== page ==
How long will each treatment session take?

The time spent delivering proton therapy is only a few minutes, but the entire treatment session may take up to 30 minutes. Much of your appointment time will be used to ensure that your positioning is identical to the one created during the CT simulation process. This is achieved by daily imaging, and the use of special immobilization devices such as: masks, leg molds, headrests, sponges and pillows. Many of the devices that are used are customizable and made just for you to ensure that you receive an accurate treatment.  

Learn More

Computed tomography A procedure that uses a computer linked to an X-ray machine to make a series of detailed pictures of areas inside the body. The pictures are used to create three-dimensional (3-D) views of tissues and organs. A procedure that uses a computer linked to an X-ray machine to make a series of detailed pictures of areas inside the body. The pictures are taken from different angles and are used to create three-dimensional (3-D) views of tissues and organs. A dye may be injected into a vein or swallowed to help the tissues and organs show up more clearly. This scan may be used to help diagnose disease, plan treatment or find out how well treatment is working. Imaging In medicine, a process that makes pictures of areas inside the body. Imaging uses methods such as X-rays (high-energy radiation), ultrasound (high-energy sound waves) and radio waves.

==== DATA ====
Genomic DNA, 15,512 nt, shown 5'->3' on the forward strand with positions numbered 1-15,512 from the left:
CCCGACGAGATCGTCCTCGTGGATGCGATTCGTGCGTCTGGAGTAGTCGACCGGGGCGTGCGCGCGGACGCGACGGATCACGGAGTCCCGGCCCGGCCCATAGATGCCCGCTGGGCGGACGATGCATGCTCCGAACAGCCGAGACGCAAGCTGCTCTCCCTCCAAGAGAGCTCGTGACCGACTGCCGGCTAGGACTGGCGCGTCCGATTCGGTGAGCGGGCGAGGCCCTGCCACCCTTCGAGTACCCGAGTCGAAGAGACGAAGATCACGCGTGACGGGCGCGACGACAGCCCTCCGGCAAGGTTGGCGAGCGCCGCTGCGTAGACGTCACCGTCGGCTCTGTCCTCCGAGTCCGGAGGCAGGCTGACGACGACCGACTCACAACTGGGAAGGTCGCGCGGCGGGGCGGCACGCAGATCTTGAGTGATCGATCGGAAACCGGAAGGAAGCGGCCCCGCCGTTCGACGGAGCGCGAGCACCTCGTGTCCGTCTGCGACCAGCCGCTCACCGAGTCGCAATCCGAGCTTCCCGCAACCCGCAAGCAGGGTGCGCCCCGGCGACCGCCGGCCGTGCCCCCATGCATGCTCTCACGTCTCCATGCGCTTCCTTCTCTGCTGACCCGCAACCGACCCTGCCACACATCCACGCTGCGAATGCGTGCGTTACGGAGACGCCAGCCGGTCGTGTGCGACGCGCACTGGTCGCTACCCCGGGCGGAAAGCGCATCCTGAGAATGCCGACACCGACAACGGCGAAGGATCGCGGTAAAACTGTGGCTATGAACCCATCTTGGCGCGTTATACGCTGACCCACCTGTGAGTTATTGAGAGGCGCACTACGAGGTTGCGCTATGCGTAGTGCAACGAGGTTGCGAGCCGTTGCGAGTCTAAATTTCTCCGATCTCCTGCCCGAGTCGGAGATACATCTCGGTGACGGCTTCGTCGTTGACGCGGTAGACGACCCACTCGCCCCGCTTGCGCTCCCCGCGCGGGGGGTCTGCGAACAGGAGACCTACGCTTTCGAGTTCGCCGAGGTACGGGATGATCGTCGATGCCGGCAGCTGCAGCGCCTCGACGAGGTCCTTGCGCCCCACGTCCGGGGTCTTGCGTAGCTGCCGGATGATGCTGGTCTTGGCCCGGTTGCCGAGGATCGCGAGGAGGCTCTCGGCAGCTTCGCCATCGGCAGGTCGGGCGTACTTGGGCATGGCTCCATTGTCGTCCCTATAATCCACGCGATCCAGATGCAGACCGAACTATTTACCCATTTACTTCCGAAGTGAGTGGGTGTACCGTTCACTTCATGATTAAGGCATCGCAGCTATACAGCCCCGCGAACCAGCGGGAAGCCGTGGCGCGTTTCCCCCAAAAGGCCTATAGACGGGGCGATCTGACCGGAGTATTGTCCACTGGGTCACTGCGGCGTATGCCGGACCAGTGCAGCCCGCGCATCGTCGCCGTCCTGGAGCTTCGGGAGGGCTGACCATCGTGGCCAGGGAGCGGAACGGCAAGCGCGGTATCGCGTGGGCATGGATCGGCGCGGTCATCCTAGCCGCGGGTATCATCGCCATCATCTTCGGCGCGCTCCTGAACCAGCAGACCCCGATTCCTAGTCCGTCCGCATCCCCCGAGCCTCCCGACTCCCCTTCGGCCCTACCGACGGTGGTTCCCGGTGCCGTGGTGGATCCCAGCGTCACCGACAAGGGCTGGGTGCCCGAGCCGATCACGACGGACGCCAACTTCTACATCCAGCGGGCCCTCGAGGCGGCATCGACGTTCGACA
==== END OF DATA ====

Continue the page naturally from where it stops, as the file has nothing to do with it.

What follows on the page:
How long will the radiation remain in my body after proton therapy?

Proton radiation has a very short life. Once the protons are delivered, you can leave the treatment room without any risk of radiation exposure to others.

What side effects might I experience?

Typically, there are no or few side effects from proton therapy. If there are side effects during or after treatment, they are generally minor and occur after a number of treatments. Before treatment begins, your physician will discuss with you any side effects that could occur. If you do experience any side effects, your nurse will help you manage them.  

Side effects A problem that occurs when treatment affects healthy tissues or organs. Some side effects of cancer treatment are nausea, vomiting, fatigue, pain, decreased blood cell counts, hair loss and mouth sores. Side effects A problem that occurs when treatment affects healthy tissues or organs. Some side effects of cancer treatment are nausea, vomiting, fatigue, pain, decreased blood cell counts, hair loss and mouth sores.

Treatment overview 

At your first in-person appointment, you’ll meet with your radiation oncologist and a nurse to discuss proton therapy, your treatment and any tests you may need before treatment can begin.  

You’ll also meet other members of your care team, such as a radiation therapist and patient navigator/concierge, who will work with you throughout your treatment and follow-up care. This is also a time for us to get to know you and your family and for you to get answers to any remaining questions you may have about proton radiation therapy.